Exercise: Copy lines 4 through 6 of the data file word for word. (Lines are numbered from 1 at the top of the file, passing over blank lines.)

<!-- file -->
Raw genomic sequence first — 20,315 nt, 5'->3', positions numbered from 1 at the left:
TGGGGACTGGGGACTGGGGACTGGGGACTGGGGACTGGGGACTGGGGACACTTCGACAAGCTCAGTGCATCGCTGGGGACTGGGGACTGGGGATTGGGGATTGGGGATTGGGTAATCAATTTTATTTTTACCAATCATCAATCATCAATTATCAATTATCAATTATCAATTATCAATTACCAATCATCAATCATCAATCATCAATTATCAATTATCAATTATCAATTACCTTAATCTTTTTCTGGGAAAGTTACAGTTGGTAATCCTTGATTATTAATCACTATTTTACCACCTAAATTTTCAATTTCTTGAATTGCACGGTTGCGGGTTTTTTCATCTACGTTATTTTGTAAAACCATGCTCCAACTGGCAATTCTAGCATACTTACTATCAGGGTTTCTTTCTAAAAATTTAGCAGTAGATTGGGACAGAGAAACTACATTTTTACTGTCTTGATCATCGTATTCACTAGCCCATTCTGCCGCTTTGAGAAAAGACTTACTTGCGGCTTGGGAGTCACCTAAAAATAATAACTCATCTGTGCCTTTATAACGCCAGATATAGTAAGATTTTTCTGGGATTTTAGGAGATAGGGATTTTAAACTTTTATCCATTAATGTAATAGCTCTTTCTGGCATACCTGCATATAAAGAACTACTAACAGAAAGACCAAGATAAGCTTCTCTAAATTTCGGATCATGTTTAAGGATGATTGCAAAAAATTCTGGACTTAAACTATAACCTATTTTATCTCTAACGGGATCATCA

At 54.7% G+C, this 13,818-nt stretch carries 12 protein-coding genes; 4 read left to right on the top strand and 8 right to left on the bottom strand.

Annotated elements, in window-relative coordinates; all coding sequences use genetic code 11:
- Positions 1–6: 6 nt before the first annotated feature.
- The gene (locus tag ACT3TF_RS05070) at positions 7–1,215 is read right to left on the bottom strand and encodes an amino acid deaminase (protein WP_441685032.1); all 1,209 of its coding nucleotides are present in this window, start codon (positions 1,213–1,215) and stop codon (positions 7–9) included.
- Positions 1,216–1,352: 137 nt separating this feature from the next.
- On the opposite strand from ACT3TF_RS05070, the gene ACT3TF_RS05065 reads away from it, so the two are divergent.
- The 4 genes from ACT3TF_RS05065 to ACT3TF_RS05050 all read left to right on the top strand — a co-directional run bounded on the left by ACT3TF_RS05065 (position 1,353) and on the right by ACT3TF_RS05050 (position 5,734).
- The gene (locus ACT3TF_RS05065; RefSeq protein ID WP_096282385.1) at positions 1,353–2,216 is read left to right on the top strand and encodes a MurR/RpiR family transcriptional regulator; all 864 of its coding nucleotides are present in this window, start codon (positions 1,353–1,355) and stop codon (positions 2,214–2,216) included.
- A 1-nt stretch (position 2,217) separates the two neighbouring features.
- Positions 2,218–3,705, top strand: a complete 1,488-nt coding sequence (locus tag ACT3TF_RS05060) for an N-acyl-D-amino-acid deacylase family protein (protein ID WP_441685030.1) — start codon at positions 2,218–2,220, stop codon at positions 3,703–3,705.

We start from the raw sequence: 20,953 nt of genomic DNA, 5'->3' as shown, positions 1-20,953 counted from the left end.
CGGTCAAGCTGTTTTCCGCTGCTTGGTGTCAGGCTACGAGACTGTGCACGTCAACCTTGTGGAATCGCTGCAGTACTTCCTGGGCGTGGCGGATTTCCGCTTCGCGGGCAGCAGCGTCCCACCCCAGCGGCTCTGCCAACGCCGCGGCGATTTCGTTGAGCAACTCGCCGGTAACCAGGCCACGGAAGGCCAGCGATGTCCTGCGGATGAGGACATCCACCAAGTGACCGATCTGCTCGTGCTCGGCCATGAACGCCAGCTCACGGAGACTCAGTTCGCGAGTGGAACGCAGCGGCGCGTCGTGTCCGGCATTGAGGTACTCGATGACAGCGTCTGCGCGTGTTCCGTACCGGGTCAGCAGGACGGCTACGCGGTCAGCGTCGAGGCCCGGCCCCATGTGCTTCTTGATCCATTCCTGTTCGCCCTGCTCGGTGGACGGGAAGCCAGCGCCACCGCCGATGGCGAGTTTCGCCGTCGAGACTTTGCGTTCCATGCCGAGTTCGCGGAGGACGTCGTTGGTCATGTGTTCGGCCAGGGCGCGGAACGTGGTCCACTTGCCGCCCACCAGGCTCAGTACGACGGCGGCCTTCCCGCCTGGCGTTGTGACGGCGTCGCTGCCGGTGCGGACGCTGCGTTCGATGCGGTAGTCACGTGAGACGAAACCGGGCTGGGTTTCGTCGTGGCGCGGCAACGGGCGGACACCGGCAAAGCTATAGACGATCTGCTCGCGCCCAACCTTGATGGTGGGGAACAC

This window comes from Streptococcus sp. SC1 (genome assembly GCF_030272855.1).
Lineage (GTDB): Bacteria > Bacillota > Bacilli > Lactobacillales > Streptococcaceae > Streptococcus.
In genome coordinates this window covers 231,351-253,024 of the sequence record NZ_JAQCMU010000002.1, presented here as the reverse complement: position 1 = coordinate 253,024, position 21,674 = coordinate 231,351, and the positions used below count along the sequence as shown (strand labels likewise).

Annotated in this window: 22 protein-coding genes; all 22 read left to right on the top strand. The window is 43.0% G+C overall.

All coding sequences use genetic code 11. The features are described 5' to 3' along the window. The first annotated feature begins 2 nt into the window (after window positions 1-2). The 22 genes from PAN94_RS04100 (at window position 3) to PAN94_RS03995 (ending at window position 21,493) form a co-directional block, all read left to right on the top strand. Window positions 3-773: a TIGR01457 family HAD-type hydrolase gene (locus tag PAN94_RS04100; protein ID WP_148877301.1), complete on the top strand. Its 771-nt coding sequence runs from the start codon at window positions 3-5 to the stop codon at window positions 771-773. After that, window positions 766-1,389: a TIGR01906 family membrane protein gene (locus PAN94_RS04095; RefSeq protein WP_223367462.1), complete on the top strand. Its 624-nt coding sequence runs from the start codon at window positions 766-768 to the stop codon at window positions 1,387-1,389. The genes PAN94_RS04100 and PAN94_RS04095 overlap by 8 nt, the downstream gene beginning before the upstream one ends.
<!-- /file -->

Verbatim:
Annotated elements, in window-relative coordinates; all coding sequences use genetic code 11:
- Positions 1–6: 6 nt before the first annotated feature.
- The gene (locus tag ACT3TF_RS05070) at positions 7–1,215 is read right to left on the bottom strand and encodes an amino acid deaminase (protein WP_441685032.1); all 1,209 of its coding nucleotides are present in this window, start codon (positions 1,213–1,215) and stop codon (positions 7–9) included.